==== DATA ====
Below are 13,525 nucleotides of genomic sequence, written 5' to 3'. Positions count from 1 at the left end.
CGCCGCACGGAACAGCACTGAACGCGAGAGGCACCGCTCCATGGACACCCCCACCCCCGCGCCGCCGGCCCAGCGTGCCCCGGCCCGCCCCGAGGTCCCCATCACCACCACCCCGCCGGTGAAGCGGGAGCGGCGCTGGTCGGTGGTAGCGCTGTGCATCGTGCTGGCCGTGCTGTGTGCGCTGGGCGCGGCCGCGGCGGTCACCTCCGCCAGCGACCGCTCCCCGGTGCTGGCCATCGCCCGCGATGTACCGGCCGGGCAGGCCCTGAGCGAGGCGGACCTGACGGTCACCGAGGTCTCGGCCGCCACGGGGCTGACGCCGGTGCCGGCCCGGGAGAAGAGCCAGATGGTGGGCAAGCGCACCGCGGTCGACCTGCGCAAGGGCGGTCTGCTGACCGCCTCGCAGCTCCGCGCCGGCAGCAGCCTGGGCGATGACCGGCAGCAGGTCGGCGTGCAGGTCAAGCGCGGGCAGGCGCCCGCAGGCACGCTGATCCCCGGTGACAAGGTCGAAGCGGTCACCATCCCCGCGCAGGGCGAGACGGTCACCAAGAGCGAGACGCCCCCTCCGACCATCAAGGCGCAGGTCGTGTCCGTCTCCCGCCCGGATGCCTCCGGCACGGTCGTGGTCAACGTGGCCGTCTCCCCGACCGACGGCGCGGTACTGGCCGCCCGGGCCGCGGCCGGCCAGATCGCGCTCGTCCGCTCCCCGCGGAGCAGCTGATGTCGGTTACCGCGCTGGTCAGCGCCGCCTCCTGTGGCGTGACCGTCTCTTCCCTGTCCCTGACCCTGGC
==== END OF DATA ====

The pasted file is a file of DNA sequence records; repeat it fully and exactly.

Below are 13,525 nucleotides of genomic sequence, written 5' to 3'. Positions count from 1 at the left end.
CGCCGCACGGAACAGCACTGAACGCGAGAGGCACCGCTCCATGGACACCCCCACCCCCGCGCCGCCGGCCCAGCGTGCCCCGGCCCGCCCCGAGGTCCCCATCACCACCACCCCGCCGGTGAAGCGGGAGCGGCGCTGGTCGGTGGTAGCGCTGTGCATCGTGCTGGCCGTGCTGTGTGCGCTGGGCGCGGCCGCGGCGGTCACCTCCGCCAGCGACCGCTCCCCGGTGCTGGCCATCGCCCGCGATGTACCGGCCGGGCAGGCCCTGAGCGAGGCGGACCTGACGGTCACCGAGGTCTCGGCCGCCACGGGGCTGACGCCGGTGCCGGCCCGGGAGAAGAGCCAGATGGTGGGCAAGCGCACCGCGGTCGACCTGCGCAAGGGCGGTCTGCTGACCGCCTCGCAGCTCCGCGCCGGCAGCAGCCTGGGCGATGACCGGCAGCAGGTCGGCGTGCAGGTCAAGCGCGGGCAGGCGCCCGCAGGCACGCTGATCCCCGGTGACAAGGTCGAAGCGGTCACCATCCCCGCGCAGGGCGAGACGGTCACCAAGAGCGAGACGCCCCCTCCGACCATCAAGGCGCAGGTCGTGTCCGTCTCCCGCCCGGATGCCTCCGGCACGGTCGTGGTCAACGTGGCCGTCTCCCCGACCGACGGCGCGGTACTGGCCGCCCGGGCCGCGGCCGGCCAGATCGCGCTCGTCCGCTCCCCGCGGAGCAGCTGATGTCGGTTACCGCGCTGGTCAGCGCCGCCTCCTGTGGCGTGACCGTCTCTTCCCTGTCCCTGACCCTGGC